The court also criticized the law on the political parties for setting the minimum membership requirements for political parties, which are the highest in Europe.
The court dismissed as ungrounded Russian government arguments advanced in explanatory notes to this case that it was necessary to limit the number of political parties to avoid disproportionate expenditures from the federal budget.
The court also noted that the frequently amended law on political parties, coupled with regular checks on party membership, has imposed a disproportionate burden on political parties, while an argument by the Russian government that only large parts of the society should be eligible for representation through political parties goes against the right of small minority groups to establish parties of their own and participate in elections.
The court ordered the government to pay 6,950 euros ($10,000) to the Republican Party to cover its court costs and other expenses. The government has three months to appeal.
Ryzhkov said by phone Tuesday that he does not plan to revive the Republican Party because there is no such need for it anymore.
“I would rather use this decision to register the Party of People’s Freedom and to run in parliamentary elections in December,” he said.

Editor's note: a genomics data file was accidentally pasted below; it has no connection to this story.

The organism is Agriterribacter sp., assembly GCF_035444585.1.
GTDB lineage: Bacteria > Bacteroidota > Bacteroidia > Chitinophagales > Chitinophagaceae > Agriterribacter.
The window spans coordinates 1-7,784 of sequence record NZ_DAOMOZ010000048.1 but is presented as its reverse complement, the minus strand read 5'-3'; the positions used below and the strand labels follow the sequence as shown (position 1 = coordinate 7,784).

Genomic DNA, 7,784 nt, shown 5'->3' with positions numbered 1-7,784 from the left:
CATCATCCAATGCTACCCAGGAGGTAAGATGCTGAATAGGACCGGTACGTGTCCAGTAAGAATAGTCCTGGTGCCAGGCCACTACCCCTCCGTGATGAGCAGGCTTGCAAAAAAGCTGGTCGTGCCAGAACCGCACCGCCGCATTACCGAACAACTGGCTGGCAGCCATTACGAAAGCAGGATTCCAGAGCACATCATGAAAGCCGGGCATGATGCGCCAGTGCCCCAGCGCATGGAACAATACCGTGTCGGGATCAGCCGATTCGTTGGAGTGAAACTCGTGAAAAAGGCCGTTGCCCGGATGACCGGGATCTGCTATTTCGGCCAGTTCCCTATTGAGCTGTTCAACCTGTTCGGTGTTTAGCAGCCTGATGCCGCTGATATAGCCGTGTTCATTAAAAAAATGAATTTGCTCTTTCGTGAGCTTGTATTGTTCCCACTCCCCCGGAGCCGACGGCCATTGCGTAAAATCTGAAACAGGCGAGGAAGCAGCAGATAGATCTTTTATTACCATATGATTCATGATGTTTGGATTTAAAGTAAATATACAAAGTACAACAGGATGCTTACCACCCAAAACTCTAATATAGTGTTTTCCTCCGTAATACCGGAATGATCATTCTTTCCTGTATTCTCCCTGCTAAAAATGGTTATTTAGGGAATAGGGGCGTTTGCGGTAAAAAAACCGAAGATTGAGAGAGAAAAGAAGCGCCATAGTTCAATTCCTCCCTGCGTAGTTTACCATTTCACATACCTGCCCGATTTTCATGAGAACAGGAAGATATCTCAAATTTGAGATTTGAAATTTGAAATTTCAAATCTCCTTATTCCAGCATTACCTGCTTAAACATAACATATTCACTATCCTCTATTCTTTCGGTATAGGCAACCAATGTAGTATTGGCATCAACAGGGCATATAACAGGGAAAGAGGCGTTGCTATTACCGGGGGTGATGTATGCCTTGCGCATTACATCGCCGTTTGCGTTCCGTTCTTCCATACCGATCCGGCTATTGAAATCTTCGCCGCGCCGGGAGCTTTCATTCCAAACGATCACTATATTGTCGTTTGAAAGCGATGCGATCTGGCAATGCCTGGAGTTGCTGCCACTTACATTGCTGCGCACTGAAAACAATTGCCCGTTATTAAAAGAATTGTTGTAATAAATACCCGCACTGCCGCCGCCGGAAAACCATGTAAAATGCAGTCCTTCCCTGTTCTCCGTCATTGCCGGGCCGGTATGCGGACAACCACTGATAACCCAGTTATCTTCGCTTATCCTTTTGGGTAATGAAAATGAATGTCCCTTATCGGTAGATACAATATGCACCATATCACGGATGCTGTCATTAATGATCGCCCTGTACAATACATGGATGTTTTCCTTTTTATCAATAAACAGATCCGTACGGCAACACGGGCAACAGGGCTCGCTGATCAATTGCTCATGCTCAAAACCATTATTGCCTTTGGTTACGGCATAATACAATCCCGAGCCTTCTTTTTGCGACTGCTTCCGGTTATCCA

He is working to create the new party together with opposition leaders Mikhail Kasyanov, Boris Nemtsov and Vladimir Milov.
Ryzhkov added that he was considering filing a request with the Constitutional Court to reconsider the law on political parties, which he said effectively bars creation of the new parties.
There are seven parties registered in Russia, but only four of them have seats in the Duma: United Russia, the Communists, A Just Russia and the Liberal Democratic Party. The latest party to be registered, in 2009, is the tiny, pro-business Right Cause party, which is widely believed to be a Kremlin project. The Justice Ministry routinely rejects attempts to create new parties by both opposition and loyal political groups.
Yury Korgunyuk, a political analyst with the Indem think tank, said the European court’s ruling did not mean authorities would change their policy of blocking party registrations.
“The system might be changed — but only by a decision from the top, not because of the European court’s ruling,” Korgunyuk said by telephone.
“For Ryzhkov, the fine will be more like a consolation prize that he could wisely use in his agitation campaigns,” he said, adding that the money would probably be paid “after a long delay.”
Alexei Makarkin, an expert with the Center for Political Technologies, said the European court’s long-awaited ruling was justified but too late.
Even if the Republican Party were to seek re-registration, it would not be able to regroup its supporters, many of whom have scattered to other parties, he said.
He said the only result he expected to see emerge from the ruling was the eventual payment of the fine.
***Staff writer Alexandra Odynova contributed to this report.***